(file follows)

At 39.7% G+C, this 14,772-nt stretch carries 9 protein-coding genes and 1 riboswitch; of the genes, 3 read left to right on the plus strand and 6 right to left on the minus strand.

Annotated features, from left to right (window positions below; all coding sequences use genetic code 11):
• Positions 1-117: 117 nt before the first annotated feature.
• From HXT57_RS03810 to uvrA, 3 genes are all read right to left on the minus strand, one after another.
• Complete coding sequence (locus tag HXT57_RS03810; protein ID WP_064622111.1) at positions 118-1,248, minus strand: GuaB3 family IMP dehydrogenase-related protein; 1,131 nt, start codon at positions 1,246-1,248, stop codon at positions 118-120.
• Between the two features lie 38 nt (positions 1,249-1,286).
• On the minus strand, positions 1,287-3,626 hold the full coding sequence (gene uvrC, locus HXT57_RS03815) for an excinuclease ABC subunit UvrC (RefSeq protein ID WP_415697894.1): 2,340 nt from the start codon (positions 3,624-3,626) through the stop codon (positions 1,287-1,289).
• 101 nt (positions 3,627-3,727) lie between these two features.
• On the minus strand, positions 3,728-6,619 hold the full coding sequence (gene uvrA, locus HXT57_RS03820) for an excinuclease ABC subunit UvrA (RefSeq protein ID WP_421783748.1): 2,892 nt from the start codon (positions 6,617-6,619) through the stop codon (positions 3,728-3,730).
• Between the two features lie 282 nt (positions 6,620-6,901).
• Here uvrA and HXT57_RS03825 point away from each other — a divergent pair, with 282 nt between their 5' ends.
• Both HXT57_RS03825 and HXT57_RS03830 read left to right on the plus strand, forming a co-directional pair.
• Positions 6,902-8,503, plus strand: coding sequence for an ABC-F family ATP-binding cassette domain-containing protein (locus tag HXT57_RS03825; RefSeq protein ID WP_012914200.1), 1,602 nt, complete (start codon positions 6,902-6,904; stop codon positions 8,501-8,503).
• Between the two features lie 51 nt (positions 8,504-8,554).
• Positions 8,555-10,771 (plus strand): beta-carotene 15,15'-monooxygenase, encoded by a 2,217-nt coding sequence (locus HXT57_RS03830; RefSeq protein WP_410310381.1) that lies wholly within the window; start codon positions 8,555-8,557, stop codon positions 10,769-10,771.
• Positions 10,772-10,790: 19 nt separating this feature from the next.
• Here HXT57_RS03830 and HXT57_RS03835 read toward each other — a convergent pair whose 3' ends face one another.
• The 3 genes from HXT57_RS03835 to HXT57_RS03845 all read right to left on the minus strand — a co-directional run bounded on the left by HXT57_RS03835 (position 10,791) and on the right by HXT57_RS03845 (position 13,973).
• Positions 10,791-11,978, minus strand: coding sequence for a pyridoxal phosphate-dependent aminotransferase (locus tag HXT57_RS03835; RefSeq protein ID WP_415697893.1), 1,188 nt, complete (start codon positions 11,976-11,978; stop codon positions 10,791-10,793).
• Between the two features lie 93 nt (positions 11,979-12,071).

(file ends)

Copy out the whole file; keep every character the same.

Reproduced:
At 39.7% G+C, this 14,772-nt stretch carries 9 protein-coding genes and 1 riboswitch; of the genes, 3 read left to right on the plus strand and 6 right to left on the minus strand.

Annotated features, from left to right (window positions below; all coding sequences use genetic code 11):
• Positions 1-117: 117 nt before the first annotated feature.
• From HXT57_RS03810 to uvrA, 3 genes are all read right to left on the minus strand, one after another.
• Complete coding sequence (locus tag HXT57_RS03810; protein ID WP_064622111.1) at positions 118-1,248, minus strand: GuaB3 family IMP dehydrogenase-related protein; 1,131 nt, start codon at positions 1,246-1,248, stop codon at positions 118-120.
• Between the two features lie 38 nt (positions 1,249-1,286).
• On the minus strand, positions 1,287-3,626 hold the full coding sequence (gene uvrC, locus HXT57_RS03815) for an excinuclease ABC subunit UvrC (RefSeq protein ID WP_415697894.1): 2,340 nt from the start codon (positions 3,624-3,626) through the stop codon (positions 1,287-1,289).
• 101 nt (positions 3,627-3,727) lie between these two features.
• On the minus strand, positions 3,728-6,619 hold the full coding sequence (gene uvrA, locus HXT57_RS03820) for an excinuclease ABC subunit UvrA (RefSeq protein ID WP_421783748.1): 2,892 nt from the start codon (positions 6,617-6,619) through the stop codon (positions 3,728-3,730).
• Between the two features lie 282 nt (positions 6,620-6,901).
• Here uvrA and HXT57_RS03825 point away from each other — a divergent pair, with 282 nt between their 5' ends.
• Both HXT57_RS03825 and HXT57_RS03830 read left to right on the plus strand, forming a co-directional pair.
• Positions 6,902-8,503, plus strand: coding sequence for an ABC-F family ATP-binding cassette domain-containing protein (locus tag HXT57_RS03825; RefSeq protein ID WP_012914200.1), 1,602 nt, complete (start codon positions 6,902-6,904; stop codon positions 8,501-8,503).
• Between the two features lie 51 nt (positions 8,504-8,554).
• Positions 8,555-10,771 (plus strand): beta-carotene 15,15'-monooxygenase, encoded by a 2,217-nt coding sequence (locus HXT57_RS03830; RefSeq protein WP_410310381.1) that lies wholly within the window; start codon positions 8,555-8,557, stop codon positions 10,769-10,771.
• Positions 10,772-10,790: 19 nt separating this feature from the next.
• Here HXT57_RS03830 and HXT57_RS03835 read toward each other — a convergent pair whose 3' ends face one another.
• The 3 genes from HXT57_RS03835 to HXT57_RS03845 all read right to left on the minus strand — a co-directional run bounded on the left by HXT57_RS03835 (position 10,791) and on the right by HXT57_RS03845 (position 13,973).
• Positions 10,791-11,978, minus strand: coding sequence for a pyridoxal phosphate-dependent aminotransferase (locus tag HXT57_RS03835; RefSeq protein ID WP_415697893.1), 1,188 nt, complete (start codon positions 11,976-11,978; stop codon positions 10,791-10,793).
• Between the two features lie 93 nt (positions 11,979-12,071).